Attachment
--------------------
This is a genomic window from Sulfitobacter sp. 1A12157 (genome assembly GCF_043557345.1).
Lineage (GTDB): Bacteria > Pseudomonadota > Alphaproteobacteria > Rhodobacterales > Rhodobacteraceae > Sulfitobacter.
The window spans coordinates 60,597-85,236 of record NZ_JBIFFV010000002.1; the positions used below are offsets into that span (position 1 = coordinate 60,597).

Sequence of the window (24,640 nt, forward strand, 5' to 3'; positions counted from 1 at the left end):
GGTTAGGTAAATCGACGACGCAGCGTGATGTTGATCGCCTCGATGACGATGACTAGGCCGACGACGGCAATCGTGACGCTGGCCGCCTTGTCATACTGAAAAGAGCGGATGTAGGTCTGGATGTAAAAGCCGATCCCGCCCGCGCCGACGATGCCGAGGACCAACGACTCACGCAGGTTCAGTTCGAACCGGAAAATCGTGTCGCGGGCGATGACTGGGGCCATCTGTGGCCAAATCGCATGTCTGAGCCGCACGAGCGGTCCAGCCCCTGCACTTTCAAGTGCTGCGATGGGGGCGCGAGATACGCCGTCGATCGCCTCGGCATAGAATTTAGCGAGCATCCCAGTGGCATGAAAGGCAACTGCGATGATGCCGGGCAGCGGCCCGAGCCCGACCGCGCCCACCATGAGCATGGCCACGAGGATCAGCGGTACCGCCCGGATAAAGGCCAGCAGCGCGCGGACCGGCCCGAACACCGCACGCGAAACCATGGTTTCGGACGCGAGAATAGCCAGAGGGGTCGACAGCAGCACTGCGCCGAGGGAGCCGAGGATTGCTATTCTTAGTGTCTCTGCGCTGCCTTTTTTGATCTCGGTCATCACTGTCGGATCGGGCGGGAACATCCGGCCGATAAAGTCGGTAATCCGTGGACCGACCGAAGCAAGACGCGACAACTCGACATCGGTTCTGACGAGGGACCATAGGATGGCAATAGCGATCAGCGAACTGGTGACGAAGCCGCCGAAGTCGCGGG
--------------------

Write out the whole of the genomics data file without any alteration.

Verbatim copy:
This is a genomic window from Sulfitobacter sp. 1A12157 (genome assembly GCF_043557345.1).
Lineage (GTDB): Bacteria > Pseudomonadota > Alphaproteobacteria > Rhodobacterales > Rhodobacteraceae > Sulfitobacter.
The window spans coordinates 60,597-85,236 of record NZ_JBIFFV010000002.1; the positions used below are offsets into that span (position 1 = coordinate 60,597).

Sequence of the window (24,640 nt, forward strand, 5' to 3'; positions counted from 1 at the left end):
GGTTAGGTAAATCGACGACGCAGCGTGATGTTGATCGCCTCGATGACGATGACTAGGCCGACGACGGCAATCGTGACGCTGGCCGCCTTGTCATACTGAAAAGAGCGGATGTAGGTCTGGATGTAAAAGCCGATCCCGCCCGCGCCGACGATGCCGAGGACCAACGACTCACGCAGGTTCAGTTCGAACCGGAAAATCGTGTCGCGGGCGATGACTGGGGCCATCTGTGGCCAAATCGCATGTCTGAGCCGCACGAGCGGTCCAGCCCCTGCACTTTCAAGTGCTGCGATGGGGGCGCGAGATACGCCGTCGATCGCCTCGGCATAGAATTTAGCGAGCATCCCAGTGGCATGAAAGGCAACTGCGATGATGCCGGGCAGCGGCCCGAGCCCGACCGCGCCCACCATGAGCATGGCCACGAGGATCAGCGGTACCGCCCGGATAAAGGCCAGCAGCGCGCGGACCGGCCCGAACACCGCACGCGAAACCATGGTTTCGGACGCGAGAATAGCCAGAGGGGTCGACAGCAGCACTGCGCCGAGGGAGCCGAGGATTGCTATTCTTAGTGTCTCTGCGCTGCCTTTTTTGATCTCGGTCATCACTGTCGGATCGGGCGGGAACATCCGGCCGATAAAGTCGGTAATCCGTGGACCGACCGAAGCAAGACGCGACAACTCGACATCGGTTCTGACGAGGGACCATAGGATGGCAATAGCGATCAGCGAACTGGTGACGAAGCCGCCGAAGTCGCGGG